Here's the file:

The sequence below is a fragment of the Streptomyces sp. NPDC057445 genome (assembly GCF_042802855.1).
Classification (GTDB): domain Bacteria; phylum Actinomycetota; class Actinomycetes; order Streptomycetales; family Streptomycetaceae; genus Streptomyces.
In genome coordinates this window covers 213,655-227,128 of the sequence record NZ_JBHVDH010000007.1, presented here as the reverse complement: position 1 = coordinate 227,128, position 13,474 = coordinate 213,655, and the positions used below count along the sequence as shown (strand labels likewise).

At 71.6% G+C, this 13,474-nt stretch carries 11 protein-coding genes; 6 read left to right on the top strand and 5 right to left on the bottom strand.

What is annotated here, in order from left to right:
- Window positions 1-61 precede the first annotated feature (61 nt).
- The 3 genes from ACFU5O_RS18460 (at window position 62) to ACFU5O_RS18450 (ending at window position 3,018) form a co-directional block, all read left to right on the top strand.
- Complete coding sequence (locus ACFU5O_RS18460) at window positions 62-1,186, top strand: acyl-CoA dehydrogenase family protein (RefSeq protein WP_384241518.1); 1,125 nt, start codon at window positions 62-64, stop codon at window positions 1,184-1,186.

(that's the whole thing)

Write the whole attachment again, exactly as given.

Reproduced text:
The sequence below is a fragment of the Streptomyces sp. NPDC057445 genome (assembly GCF_042802855.1).
Classification (GTDB): domain Bacteria; phylum Actinomycetota; class Actinomycetes; order Streptomycetales; family Streptomycetaceae; genus Streptomyces.
In genome coordinates this window covers 213,655-227,128 of the sequence record NZ_JBHVDH010000007.1, presented here as the reverse complement: position 1 = coordinate 227,128, position 13,474 = coordinate 213,655, and the positions used below count along the sequence as shown (strand labels likewise).

At 71.6% G+C, this 13,474-nt stretch carries 11 protein-coding genes; 6 read left to right on the top strand and 5 right to left on the bottom strand.

What is annotated here, in order from left to right:
- Window positions 1-61 precede the first annotated feature (61 nt).
- The 3 genes from ACFU5O_RS18460 (at window position 62) to ACFU5O_RS18450 (ending at window position 3,018) form a co-directional block, all read left to right on the top strand.
- Complete coding sequence (locus ACFU5O_RS18460) at window positions 62-1,186, top strand: acyl-CoA dehydrogenase family protein (RefSeq protein WP_384241518.1); 1,125 nt, start codon at window positions 62-64, stop codon at window positions 1,184-1,186.